Sunday, May 9, 2010

This Week from Indian Country Today

Immigration law rattles Indian studies group
TUCSON, Ariz. – The Native American and Indigenous Studies Association is normally all about seeking a morality-based high ground. But ramifications due to recent Arizona anti-immigration and anti-ethnic crackdowns – and the prospect of the organization holding its upcoming annual conference in the state – have left many members searching for moral clarity. Read more »
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Native educators urged to take strong stance


Defending sacred Eagle Rock
Planned educational presentation becomes Black Hawk fiasco
Immigration law rattles Indian studies group
The film ‘Club Native’ targets exclusive attitudes
Ecological calamity grows
Tribe receives donation of ancient artifacts
Looking for answers to solvable problems
Pueblo’s governor enjoys sovereign immunity
Arizona law draws widespread indigenous opposition
Salazar approves Cape Wind
With effort, Native businesses can succeed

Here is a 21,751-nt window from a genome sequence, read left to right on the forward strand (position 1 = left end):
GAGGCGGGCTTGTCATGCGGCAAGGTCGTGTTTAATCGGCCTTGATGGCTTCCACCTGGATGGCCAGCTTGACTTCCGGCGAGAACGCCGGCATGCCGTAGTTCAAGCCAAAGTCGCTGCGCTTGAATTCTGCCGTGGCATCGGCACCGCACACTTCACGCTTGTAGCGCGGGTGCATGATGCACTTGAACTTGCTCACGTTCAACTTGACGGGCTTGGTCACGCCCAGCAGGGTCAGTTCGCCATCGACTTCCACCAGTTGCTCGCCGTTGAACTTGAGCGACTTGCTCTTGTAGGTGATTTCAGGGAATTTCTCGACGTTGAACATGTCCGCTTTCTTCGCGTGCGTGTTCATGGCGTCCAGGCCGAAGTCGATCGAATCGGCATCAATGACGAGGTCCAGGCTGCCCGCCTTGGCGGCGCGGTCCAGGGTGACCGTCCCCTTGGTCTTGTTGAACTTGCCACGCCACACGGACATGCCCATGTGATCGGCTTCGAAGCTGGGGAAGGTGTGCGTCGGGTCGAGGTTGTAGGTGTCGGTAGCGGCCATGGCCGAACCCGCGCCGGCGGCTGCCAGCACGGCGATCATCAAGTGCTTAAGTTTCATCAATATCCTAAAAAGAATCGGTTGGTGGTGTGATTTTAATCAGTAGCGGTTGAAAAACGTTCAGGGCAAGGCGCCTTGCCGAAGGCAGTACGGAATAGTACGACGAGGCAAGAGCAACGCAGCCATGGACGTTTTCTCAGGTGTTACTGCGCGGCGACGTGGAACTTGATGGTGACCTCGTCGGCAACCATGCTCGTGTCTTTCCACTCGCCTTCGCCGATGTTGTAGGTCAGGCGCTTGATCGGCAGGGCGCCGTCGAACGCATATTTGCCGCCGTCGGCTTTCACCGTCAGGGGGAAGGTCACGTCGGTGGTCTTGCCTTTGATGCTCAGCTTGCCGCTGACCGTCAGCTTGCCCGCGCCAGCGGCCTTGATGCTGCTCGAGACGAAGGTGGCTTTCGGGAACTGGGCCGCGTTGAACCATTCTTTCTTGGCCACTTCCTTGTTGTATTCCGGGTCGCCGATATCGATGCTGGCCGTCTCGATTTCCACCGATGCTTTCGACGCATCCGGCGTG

NIGA chairman honors his grandmother
Christian ‘doctrine’ fueled dehumanization: UNPFII report
Tribal members try to break bad eating habits
N. Idaho hatchery needs expensive repairs
USD student leads group of prospective lawyers
Feds, SD county reach voting agreement
United Tribes creates fellowship program
Brownback urges apology resolution public ceremony
5 look to become next Navajo Nation president
Cobell and Keepseagle in limbo
Sloan convicted in rock attack, asked to resign PRC post
More than 500 turn out for Comanche elections
Treatment of Wabanaki questioned


Great Lakes


Ross: A tribute to Indian moms and feet

All she ever really wanted was a foot massage. And she’s not alone. Although I cannot site any empirical data for this notion (who would do a scientific study on such a fact?), if I had to guess, I’d say that Indian women get the least foot massages per capita of any ethnic group in America; maybe in the whole wide world. And the thing is, Indian mothers deserve it – probably more than any other group in the world. Read more »

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